On November 12, the United States won reelection to the U.N. Human Rights Council, ensuring continued U.S. leadership for an additional three years. Our reelection, while certainly a victory for the United States, is also an important reminder of the central role the country plays and must continue to play on the international human rights stage.
Notwithstanding clear benefits that flow from continued U.S. engagement, critics continue to express disapproval of the U.S. role at the council. It's time to put some of these criticisms to rest.
One well-rehearsed critique boils down to this: The United States should not engage with the Human Rights Council because it is irredeemably flawed. The defects of the council are well known -- a persistent anti-Israel bias, membership that includes states with poor human rights records, and political-regional bloc dynamics that obstruct action. Yes, the council certainly is imperfect.
Yet those who argue that because of these flaws the United States should simply disengage misunderstand our responsibility on human rights and underestimate the value of U.S. leadership. The United States must sustain its leadership role on the council because of, not in spite of, its shortcomings.
The United States has been one of the few voices at the Human Rights Council speaking out against the anti-Israel bias. America has helped turn the council's focus to real time human rights crises such as Libya and Syria.
Admittedly, we cannot and should not turn a blind eye to the fact that dictators such as Venezuela's Hugo Chávez were granted seats at the table. This can, and does, undermine the legitimacy of the council. But for the United States to step away rather than doubling down on our leadership responsibilities, and cooperating with the numerous members of the council who are staunch defenders of human rights, would be running from rather than tackling a problem. Indeed, while council membership remains far from ideal, this reality only makes the case for continued and vigorous U.S. engagement stronger.
The more surprising criticism has come from human rights activists who voice the view that the United States does not deserve a seat at the table because of our human rights record at home. We are first to admit that no country has a perfect human rights record, the United States included. But the United States is proud of its human rights record.
We strive constantly to improve our human rights practices and policies. America's aim is to help to build a world in which universal rights give strength and direction to all nations and institutions. As President Barack Obama has underscored, U.S. action in the world rests on commitment to "the inherent rights and dignity of every individual." The United States is not exempt from these ideals, and understands that the standards of membership at the council require that we live up to these standards.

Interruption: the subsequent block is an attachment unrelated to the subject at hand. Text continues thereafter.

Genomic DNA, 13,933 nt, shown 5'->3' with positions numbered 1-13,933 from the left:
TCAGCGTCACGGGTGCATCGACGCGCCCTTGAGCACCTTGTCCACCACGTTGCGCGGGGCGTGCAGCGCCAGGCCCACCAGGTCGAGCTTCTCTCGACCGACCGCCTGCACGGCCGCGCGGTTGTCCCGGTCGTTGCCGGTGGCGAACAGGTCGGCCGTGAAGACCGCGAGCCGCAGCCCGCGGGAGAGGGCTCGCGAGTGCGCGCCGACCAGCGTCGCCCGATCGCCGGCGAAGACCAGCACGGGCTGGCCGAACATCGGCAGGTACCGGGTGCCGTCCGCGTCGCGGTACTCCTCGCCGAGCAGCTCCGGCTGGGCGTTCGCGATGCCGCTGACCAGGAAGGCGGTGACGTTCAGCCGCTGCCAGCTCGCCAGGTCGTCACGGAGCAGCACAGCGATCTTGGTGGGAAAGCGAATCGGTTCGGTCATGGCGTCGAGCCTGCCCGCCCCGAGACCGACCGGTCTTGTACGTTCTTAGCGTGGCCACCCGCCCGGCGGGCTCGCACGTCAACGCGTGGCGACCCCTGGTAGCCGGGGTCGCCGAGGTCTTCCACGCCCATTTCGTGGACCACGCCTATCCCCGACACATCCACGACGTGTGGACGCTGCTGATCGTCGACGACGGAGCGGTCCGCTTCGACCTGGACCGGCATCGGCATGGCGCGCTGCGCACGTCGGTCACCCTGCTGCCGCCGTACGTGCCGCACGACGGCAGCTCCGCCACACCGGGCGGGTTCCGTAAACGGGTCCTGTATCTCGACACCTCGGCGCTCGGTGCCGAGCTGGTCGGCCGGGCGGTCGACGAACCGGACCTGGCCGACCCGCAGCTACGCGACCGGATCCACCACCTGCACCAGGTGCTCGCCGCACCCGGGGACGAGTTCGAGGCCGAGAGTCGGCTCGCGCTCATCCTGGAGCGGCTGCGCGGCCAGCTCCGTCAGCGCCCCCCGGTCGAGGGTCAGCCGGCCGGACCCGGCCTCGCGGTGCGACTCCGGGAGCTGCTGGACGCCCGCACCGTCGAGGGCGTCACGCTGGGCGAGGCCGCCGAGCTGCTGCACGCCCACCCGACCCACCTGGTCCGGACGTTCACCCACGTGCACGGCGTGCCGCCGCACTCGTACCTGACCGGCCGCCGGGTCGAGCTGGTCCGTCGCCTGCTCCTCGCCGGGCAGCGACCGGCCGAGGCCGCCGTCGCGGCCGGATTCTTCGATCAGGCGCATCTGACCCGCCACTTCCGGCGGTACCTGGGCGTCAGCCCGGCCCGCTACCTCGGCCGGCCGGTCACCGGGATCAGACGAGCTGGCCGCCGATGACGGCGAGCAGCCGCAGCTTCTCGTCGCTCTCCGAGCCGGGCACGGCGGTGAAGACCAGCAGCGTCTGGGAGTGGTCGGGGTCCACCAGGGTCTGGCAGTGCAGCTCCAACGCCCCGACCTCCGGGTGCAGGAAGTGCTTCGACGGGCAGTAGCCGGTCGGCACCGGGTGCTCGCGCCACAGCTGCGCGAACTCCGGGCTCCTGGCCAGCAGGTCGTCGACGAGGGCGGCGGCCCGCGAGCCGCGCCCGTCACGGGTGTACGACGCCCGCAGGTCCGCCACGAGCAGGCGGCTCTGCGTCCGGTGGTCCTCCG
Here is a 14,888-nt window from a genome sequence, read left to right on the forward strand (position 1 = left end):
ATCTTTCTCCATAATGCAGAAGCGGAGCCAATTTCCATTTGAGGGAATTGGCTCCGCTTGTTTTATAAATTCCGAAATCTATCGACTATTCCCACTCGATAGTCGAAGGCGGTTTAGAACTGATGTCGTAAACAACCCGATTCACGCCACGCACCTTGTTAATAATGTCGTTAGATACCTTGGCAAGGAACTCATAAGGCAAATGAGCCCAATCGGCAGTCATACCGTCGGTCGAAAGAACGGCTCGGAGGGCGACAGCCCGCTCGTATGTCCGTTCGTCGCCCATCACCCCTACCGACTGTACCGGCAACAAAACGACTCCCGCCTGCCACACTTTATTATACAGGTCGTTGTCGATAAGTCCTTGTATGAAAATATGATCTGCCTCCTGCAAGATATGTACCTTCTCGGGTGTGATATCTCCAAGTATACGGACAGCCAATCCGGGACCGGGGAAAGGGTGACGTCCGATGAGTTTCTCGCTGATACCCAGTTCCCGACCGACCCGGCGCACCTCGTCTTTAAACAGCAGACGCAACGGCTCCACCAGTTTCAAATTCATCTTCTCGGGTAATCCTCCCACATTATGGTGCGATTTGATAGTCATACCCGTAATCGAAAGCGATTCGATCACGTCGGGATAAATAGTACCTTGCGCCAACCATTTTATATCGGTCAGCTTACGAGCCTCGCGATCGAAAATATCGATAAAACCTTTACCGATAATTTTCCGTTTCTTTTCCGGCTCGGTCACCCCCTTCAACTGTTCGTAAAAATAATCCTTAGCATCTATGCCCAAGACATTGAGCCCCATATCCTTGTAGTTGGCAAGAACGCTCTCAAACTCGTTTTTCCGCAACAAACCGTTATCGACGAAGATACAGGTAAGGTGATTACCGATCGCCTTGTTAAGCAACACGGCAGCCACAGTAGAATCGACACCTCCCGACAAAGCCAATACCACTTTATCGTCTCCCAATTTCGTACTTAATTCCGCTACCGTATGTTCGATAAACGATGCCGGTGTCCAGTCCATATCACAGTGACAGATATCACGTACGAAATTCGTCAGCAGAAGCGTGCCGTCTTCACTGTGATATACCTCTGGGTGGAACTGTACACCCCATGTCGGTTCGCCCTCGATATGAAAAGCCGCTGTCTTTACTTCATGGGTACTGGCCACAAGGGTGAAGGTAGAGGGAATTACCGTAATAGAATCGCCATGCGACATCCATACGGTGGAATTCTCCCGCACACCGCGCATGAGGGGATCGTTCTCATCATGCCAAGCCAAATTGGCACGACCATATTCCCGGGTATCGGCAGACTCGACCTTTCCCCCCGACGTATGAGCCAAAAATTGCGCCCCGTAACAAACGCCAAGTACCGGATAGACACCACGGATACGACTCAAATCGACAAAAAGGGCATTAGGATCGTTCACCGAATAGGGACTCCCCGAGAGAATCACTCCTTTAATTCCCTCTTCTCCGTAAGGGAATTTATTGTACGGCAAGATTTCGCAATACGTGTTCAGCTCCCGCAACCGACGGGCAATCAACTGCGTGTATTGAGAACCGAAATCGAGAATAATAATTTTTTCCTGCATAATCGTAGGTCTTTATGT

In our first term at the council, the United States focused energy on creating a credible body capable of responding to the urgent human rights crises of our time. To a large degree, that vision is now being realized. The most egregious and urgent human rights crises now top the agenda. Voices of human rights defenders are amplified. Cross-regional partnerships based on shared human rights commitments are no longer the exception, but the rule. And the council has found a new ability to rapidly confront urgent human rights crises in real time. In sum, the Human Rights Council's relevance and effectiveness have increased dramatically, in part because of active U.S. engagement.
An important case in point is the crisis in Syria, where the council has been on the frontlines, first dispatching a fact-finding mission that focused international attention on the nascent crisis and then creating an international Commission of Inquiry to document systematic and gross violations by the Bashar al-Assad regime. In the past 18 months of this conflict, the Human Rights Council is arguably the only international entity that has lived up to its responsibility, by creating a record that can ensure justice and accountability will be available for the Syrian people.
Despite resistance from some undemocratic governments, the United States helped strengthen core values such as women's equality, freedom of expression, and human rights of LGBT people. And we have helped restore confidence in the council's ability to address politically difficult thematic and country-specific situations.
When President Obama and Secretary Hillary Clinton decided to join the council, they had deep confidence that U.S. leadership would advance individual liberty around the globe. The record shows that their confidence was well placed. Protection of human rights is not only central to what the United States is as a nation but also as a foundation for our security. The United States must not retreat from the defense of the fundamental freedoms we hold so dear. If we are to live up to our responsibilities as a global leader, we must continue to invest, lead, and fight for human rights at the council.